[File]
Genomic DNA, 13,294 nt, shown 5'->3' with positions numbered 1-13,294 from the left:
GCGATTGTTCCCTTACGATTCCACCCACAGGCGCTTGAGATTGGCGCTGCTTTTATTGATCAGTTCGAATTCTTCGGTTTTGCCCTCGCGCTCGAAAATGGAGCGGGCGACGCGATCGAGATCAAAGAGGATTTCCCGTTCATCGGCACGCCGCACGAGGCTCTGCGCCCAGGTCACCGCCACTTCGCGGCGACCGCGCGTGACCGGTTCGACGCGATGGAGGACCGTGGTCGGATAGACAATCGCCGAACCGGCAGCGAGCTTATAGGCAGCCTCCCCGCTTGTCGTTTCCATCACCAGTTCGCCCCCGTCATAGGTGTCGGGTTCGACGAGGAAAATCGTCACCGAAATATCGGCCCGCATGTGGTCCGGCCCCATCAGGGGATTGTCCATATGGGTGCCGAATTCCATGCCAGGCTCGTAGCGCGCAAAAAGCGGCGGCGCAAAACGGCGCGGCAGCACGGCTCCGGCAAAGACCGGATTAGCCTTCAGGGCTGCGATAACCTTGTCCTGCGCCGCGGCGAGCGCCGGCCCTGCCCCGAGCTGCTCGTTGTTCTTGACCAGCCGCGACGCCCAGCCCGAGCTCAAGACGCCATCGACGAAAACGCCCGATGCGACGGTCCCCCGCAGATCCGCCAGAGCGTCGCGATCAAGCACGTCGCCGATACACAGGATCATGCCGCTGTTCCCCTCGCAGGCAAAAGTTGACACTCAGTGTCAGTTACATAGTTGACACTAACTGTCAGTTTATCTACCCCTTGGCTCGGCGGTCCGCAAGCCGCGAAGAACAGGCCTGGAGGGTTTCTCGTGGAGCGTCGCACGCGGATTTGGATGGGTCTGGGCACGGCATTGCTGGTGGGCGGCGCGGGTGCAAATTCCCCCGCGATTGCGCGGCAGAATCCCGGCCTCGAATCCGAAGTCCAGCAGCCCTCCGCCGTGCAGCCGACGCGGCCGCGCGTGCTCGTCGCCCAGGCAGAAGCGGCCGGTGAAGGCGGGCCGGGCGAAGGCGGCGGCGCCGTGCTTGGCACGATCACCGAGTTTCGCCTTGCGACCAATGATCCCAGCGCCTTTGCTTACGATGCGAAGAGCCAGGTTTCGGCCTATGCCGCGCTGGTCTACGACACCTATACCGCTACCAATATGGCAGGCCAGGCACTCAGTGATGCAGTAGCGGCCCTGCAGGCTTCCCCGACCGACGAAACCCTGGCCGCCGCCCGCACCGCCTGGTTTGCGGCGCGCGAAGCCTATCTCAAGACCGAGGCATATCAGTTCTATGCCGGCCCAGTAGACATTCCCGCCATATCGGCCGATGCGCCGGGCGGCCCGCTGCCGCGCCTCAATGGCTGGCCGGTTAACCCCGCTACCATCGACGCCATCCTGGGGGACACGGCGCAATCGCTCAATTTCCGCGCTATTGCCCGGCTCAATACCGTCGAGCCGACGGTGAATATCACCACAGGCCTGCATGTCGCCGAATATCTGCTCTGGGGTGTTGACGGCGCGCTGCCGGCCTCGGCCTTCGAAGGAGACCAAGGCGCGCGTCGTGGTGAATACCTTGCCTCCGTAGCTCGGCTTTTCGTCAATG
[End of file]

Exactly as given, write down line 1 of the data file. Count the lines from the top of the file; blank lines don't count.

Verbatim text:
Genomic DNA, 13,294 nt, shown 5'->3' with positions numbered 1-13,294 from the left: